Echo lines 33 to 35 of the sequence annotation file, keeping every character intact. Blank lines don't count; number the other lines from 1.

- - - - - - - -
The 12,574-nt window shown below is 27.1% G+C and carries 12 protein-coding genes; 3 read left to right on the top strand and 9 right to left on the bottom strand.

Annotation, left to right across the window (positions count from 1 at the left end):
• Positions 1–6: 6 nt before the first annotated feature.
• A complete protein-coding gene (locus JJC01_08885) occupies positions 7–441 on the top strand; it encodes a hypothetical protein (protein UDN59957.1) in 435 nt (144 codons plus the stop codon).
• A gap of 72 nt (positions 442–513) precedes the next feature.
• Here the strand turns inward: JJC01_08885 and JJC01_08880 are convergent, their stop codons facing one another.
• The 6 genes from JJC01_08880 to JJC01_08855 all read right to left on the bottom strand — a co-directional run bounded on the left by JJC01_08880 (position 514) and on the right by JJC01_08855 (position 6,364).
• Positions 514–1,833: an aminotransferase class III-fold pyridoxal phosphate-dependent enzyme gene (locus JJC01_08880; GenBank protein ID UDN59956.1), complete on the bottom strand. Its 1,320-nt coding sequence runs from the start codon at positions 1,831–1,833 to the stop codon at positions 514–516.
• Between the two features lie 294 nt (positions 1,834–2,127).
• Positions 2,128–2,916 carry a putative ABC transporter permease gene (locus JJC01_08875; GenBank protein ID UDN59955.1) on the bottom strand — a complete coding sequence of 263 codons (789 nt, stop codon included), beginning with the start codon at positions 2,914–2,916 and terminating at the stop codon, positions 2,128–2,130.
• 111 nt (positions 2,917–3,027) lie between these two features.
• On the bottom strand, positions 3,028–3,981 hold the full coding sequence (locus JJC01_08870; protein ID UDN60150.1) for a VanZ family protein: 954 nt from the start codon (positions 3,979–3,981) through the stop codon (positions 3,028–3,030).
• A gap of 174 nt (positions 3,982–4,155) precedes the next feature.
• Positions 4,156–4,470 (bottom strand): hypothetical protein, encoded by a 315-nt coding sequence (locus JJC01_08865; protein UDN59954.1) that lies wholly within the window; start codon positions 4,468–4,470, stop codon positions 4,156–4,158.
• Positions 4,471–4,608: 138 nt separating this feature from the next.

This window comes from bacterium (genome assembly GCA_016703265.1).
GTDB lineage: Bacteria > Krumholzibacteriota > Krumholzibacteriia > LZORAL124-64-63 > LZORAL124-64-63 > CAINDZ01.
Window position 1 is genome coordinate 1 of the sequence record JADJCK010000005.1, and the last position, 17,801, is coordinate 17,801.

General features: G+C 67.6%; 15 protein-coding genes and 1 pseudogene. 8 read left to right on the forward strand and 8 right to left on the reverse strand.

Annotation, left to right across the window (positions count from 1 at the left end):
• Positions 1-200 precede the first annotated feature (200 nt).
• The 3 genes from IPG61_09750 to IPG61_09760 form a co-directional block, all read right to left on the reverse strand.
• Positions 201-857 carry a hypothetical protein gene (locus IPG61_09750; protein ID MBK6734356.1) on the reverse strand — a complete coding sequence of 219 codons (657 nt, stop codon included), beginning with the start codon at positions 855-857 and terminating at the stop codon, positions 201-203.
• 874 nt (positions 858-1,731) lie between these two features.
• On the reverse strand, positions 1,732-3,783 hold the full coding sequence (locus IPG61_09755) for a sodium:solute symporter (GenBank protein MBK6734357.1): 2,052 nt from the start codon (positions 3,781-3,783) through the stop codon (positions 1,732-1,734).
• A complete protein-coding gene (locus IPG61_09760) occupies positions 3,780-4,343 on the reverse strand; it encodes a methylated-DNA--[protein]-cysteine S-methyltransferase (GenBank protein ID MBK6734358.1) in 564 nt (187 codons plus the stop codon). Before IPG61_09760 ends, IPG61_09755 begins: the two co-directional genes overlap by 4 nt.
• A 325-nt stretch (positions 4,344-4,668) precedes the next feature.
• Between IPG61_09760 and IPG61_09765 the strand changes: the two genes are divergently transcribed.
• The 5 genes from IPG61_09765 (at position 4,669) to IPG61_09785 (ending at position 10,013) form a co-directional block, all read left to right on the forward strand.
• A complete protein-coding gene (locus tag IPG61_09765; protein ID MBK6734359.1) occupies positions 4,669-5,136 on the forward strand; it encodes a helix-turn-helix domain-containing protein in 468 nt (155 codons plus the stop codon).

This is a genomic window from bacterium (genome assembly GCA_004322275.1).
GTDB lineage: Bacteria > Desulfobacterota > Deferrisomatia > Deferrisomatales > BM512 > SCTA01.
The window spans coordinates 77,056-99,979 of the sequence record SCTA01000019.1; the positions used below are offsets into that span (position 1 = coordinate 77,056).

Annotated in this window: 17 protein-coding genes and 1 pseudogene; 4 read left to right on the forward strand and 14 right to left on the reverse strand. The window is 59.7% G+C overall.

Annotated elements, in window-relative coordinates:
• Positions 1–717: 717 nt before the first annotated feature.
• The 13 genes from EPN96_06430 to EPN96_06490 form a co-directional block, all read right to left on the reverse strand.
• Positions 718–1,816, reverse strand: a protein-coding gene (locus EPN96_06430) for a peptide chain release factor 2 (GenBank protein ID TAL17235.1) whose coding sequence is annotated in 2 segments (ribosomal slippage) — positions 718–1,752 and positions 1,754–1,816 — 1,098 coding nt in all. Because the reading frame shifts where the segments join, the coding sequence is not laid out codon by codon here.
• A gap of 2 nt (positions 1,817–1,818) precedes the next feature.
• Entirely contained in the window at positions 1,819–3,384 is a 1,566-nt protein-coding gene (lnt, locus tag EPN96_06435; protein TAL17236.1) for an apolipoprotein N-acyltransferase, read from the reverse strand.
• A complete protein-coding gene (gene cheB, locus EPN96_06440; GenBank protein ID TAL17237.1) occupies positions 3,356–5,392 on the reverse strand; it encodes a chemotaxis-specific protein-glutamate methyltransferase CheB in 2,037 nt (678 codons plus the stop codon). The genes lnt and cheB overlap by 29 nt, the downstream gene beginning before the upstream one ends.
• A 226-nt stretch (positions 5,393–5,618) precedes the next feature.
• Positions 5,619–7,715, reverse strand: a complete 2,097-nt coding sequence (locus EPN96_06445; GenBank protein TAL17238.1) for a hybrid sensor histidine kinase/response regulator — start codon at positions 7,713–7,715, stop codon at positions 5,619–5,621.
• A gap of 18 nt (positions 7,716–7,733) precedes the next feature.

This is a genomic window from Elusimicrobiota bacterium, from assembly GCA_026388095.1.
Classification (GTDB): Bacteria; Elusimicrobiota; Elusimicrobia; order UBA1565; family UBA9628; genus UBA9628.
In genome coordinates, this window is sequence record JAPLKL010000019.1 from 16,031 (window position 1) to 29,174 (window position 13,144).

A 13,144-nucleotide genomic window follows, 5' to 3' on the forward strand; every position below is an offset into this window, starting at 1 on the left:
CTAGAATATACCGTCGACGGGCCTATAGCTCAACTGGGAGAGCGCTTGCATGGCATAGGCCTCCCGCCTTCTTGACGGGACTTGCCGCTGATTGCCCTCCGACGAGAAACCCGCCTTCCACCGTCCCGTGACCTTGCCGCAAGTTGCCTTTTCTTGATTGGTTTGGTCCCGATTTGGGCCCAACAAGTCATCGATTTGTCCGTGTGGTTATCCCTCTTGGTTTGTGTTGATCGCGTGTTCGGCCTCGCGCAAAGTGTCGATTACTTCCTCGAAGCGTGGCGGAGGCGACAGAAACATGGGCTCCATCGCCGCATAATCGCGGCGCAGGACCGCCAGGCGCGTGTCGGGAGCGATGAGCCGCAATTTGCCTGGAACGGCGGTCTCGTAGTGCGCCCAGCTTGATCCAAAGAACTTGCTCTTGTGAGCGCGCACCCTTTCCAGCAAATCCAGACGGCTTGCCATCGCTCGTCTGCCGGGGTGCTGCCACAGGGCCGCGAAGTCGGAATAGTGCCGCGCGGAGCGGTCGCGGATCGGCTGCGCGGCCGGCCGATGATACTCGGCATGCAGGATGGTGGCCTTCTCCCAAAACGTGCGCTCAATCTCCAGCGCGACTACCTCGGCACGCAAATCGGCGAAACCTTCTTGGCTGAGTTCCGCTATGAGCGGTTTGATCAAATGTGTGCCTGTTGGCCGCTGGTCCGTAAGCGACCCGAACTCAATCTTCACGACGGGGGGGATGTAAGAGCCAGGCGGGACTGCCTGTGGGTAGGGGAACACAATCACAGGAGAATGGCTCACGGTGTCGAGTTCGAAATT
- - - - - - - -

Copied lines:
The window spans coordinates 77,056-99,979 of the sequence record SCTA01000019.1; the positions used below are offsets into that span (position 1 = coordinate 77,056).

Annotated in this window: 17 protein-coding genes and 1 pseudogene; 4 read left to right on the forward strand and 14 right to left on the reverse strand. The window is 59.7% G+C overall.

Annotated elements, in window-relative coordinates: